Although Mowinckel’s description of an annual enthronement festival was very influential, there is no solid evidence for it. It is more likely that God’s sovereignty was celebrated regularly in Israelite/Judean worship, not just once a year. In any case, it is helpful to view Psalm 47 as an enthronement psalm (see also Psalms 29, 93, 95-99). Such a categorization invites us to contemplate what it means to affirm that God is sovereign.

The sovereignty of God

There is no doubt that kingship or sovereignty represents the central concept of Psalm 47. The first set of reasons for praise features the work “king” in verse 2, and the word occurs three more times in the second set of reasons for praise (verses 6, 7, 8). The title “Most High” (verse 2) reinforces the proclamation of God’s sovereignty; and not coincidentally, the Hebrew root underlying this title also occurs in the central verse 5 (“gone up”) and again in verse 9 as the final word of the psalm (“exalted”), thus linking both verses 1-4 and 6-9 to the central verse 5.  Furthermore, the adjective “great” in verse 2 is used elsewhere in the context of the affirmation of divine sovereignty (see Psalm 95:3; 96:4; 99:2); and the trumpet elsewhere announces an enthronement event, human (1 Kings 1:34, 39) or divine (Psalm 98:6).

God is sovereign and we are not!

The concept of kingship is looked upon with suspicion these days, due in part to the fact that it is masculine. But even the gender-neutral word “sovereignty” is problematic, because it inevitably connotes hierarchy. There are legitimate concerns about gender-specificity and hierarchy; however, there may be at least one positive aspect to the proclamation that God is sovereign over “all the earth” (verses 2, 7). The potentially positive dimension of this affirmation derives from viewing it as a polemic—in this case, not a polemic against other claims for divinity, as is sometimes the case in the Old Testament (see Psalm 97:7-9), but rather as a polemic against us human beings!

The current generation of humankind rather routinely views ourselves as “masters of the universe.” When we follow this logic, we feel entitled to do whatever it may be within our power to do, with little or no regard for what our actions might mean for “all the earth” (verses 2, 7).  The ecological consequences alone are proving to be disastrous, to the point that some scientists are seriously questioning whether humankind will survive past the end of the century.  

In a context like this, it might be helpful to hear that “God is the king of all the earth” (verse 7)—in short, God is sovereign, and we are not!

Specificity and universality

As every commentator notes, Psalm 47 juxtaposes specificity and universality, raising the question: Does God exercise divine power exclusively for the benefit of Israel or expansively for the benefit of humankind?  Given the reasons for praise in verses 2-4, it would seem that God favors Israel very specifically, subduing other “peoples” and “nations” and favoring God’s people(s) as God’s own.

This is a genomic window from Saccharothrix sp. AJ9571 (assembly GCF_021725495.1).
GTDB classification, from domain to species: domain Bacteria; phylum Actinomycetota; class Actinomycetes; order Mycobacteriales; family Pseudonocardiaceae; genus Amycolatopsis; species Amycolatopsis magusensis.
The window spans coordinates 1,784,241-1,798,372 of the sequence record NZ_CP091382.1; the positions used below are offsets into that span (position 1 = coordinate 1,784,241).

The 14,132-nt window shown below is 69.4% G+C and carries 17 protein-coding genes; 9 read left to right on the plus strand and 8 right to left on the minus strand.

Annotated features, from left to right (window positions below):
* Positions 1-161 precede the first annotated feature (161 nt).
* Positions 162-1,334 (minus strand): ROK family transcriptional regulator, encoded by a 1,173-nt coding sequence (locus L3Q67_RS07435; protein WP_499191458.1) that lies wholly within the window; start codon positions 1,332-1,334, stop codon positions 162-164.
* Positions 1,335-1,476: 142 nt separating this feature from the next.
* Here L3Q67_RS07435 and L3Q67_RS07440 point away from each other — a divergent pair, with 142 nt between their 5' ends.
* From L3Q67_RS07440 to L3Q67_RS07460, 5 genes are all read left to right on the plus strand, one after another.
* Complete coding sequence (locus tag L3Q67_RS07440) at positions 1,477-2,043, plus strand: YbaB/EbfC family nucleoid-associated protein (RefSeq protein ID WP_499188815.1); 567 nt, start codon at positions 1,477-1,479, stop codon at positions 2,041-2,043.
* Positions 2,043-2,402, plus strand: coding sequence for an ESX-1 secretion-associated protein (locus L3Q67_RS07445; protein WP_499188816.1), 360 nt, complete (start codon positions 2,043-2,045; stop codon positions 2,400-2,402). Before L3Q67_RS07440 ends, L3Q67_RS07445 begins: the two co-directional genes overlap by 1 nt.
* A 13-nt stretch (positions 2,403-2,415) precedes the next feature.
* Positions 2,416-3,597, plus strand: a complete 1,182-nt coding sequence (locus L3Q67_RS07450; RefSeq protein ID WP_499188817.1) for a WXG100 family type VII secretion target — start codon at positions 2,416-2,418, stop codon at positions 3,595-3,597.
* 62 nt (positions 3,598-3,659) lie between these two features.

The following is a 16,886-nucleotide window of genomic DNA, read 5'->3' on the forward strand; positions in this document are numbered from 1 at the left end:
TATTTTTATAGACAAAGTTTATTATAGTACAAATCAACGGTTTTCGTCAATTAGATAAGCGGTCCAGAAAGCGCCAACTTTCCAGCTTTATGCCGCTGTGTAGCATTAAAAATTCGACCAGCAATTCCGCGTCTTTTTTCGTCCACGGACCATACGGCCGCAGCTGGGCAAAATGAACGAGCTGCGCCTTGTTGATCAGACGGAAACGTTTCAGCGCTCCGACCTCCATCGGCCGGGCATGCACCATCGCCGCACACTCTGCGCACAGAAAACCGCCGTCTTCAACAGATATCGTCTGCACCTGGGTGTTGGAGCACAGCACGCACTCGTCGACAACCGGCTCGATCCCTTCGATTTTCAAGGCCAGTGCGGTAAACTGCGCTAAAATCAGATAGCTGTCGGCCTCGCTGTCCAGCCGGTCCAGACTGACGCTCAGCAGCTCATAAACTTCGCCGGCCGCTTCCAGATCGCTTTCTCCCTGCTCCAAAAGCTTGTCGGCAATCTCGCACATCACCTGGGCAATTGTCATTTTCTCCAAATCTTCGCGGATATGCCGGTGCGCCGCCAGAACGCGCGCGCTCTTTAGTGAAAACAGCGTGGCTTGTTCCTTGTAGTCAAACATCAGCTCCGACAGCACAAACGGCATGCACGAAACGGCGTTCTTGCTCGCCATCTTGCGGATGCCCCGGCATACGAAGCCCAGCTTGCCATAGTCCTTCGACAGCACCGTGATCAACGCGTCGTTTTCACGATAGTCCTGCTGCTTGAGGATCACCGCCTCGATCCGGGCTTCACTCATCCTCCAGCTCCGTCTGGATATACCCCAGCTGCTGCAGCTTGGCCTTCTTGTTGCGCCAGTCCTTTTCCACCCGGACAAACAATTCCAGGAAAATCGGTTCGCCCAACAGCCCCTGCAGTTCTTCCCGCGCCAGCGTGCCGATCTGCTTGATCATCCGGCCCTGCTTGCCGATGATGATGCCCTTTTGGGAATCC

So, which is it?  Perhaps Psalm 47 alone is insufficient to answer this question; but in concert with an array of biblical texts throughout the canon, it certainly appears that God has invested Godself in the well-being of all humanity. As James L. Mays says of Psalm 47: “One way to describe the logic of the hymn is this: The LORD has made a place for his people among the nations so that the nations may be included among his people.”2

The mention of Abraham in verse 9 is especially pertinent. In Genesis 12:1-3, Abraham and his descendants are promised a blessing; but they are also commissioned to be a blessing to nothing short of “all the families of the earth” (verse 3). This trajectory is also evident in a pivotal text like Isaiah 2:2-4, which also brings together specificity and universality. The specific place, Jerusalem, is to be the meeting place for “all the nations” (verse 2).  Everyone will have access to and benefit from God’s “instruction” (verse 3; Hebrew torah), and the result will be that God “will establish justice among the nations” (verse 4; my translation). As always, biblically speaking, God’s justice means that everyone will be provided for. The implements of war are converted into farm tools; war is abolished, and everyone will thus be fed (2:4; see Psalm 46:9, which should be read in conversation with Psalm 47, and see also Isaiah 19:23-25; 25:6-10a). In short, Psalm 47 fits into a trajectory that D. Preman Niles describes like this: “The people of God in the midst of all God’s peoples.3

To use Psalm 47 to celebrate The Ascension of Our Lord is for us Christians to affirm that this trajectory continues in the life, death, and resurrection of Jesus—that is, the Christ event confirms that God lovingly claims “all the earth” and all the world’s peoples as God’s own.


  1. Sigmund Mowinckel, The Psalms in Israel’s Worship, 2 vols., trans. D. R. Ap-Thomas (Nashville:  Abingdon, 1962), 1:171.
  2.  James L. Mays, Psalms (Interpretation; Louisville: John Knox Press, 1994), 186.
  3. D. Preman Niles, “Toward the Fullness of Life: Intercontextual Relationship in Mission,” International Review of Mission 91/363 (October 2002):475.

Second Reading

Commentary on Ephesians 1:15-23

Working Preacher

Commentary forthcoming on this passage.